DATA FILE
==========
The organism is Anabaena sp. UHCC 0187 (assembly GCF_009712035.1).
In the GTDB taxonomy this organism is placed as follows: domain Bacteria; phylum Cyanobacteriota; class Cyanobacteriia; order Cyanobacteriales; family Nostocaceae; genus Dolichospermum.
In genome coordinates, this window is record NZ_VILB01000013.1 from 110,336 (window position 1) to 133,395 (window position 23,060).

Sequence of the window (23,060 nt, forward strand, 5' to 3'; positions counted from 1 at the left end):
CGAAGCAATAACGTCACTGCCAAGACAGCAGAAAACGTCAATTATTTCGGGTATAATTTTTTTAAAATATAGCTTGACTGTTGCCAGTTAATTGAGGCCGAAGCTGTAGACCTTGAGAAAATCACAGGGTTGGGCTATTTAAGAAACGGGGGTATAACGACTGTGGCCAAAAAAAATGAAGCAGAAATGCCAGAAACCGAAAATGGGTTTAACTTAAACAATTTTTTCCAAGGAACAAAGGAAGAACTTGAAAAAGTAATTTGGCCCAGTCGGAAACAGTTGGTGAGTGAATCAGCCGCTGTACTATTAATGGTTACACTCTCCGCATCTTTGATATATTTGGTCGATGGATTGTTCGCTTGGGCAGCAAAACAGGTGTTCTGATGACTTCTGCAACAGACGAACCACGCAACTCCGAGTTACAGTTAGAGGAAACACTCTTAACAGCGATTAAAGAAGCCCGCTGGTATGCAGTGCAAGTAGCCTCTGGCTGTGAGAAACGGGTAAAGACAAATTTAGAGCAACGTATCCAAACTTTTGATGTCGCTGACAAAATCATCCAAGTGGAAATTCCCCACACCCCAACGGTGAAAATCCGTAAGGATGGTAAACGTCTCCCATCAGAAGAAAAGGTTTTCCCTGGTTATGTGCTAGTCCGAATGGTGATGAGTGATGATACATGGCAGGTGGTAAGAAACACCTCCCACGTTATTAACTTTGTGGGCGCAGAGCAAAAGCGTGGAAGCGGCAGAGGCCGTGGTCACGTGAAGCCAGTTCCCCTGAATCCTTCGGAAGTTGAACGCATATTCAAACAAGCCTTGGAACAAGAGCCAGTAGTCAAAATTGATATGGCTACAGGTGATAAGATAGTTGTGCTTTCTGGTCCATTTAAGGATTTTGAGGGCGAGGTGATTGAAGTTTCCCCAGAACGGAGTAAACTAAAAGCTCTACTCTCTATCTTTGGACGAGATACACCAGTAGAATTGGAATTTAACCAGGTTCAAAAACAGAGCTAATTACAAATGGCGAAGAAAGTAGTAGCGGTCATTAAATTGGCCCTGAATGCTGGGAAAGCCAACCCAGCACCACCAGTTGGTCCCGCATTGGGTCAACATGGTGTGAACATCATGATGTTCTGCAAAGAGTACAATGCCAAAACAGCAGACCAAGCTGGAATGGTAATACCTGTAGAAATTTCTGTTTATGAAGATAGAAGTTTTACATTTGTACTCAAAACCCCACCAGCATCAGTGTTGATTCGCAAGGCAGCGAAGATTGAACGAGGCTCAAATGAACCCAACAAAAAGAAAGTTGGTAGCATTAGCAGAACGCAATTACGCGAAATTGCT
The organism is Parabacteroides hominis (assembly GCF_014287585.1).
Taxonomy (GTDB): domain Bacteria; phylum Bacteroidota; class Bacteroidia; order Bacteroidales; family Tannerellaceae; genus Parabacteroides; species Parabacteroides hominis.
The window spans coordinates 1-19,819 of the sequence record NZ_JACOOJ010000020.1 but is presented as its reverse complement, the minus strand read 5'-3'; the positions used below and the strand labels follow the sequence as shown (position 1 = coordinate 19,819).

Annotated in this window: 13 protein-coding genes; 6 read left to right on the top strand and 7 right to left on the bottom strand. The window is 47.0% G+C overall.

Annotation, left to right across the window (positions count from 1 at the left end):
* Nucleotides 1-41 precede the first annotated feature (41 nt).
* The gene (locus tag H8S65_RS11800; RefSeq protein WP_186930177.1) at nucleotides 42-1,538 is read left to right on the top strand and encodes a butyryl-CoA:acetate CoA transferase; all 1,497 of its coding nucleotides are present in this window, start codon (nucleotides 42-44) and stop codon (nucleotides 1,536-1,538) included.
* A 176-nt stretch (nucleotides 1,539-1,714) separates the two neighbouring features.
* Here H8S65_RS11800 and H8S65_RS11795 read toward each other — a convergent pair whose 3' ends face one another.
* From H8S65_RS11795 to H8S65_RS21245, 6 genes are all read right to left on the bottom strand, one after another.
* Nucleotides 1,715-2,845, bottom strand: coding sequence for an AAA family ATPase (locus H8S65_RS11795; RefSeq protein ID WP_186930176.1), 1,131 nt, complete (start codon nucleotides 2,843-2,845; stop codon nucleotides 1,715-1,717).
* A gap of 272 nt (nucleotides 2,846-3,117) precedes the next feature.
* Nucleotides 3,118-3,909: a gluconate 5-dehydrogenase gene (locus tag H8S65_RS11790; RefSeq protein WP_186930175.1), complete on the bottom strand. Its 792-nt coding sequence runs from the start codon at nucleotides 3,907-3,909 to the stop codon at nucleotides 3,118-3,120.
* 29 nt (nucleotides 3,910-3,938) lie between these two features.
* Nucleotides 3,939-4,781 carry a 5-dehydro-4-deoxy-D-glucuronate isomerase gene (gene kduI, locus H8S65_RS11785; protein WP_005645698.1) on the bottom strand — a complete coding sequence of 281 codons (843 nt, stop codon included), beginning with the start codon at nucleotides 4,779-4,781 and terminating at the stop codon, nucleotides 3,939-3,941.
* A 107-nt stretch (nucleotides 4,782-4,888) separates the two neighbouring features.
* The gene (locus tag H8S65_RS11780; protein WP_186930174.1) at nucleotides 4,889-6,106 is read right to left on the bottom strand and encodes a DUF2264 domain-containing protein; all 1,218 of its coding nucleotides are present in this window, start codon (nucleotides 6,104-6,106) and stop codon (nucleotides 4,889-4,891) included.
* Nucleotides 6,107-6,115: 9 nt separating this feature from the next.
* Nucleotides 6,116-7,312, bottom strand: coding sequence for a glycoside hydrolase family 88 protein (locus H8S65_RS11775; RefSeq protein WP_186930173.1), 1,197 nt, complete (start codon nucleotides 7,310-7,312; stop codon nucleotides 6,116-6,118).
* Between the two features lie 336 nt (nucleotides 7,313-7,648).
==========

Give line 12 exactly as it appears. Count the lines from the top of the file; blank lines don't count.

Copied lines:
* The gene (locus tag H8S65_RS11800; RefSeq protein WP_186930177.1) at nucleotides 42-1,538 is read left to right on the top strand and encodes a butyryl-CoA:acetate CoA transferase; all 1,497 of its coding nucleotides are present in this window, start codon (nucleotides 42-44) and stop codon (nucleotides 1,536-1,538) included.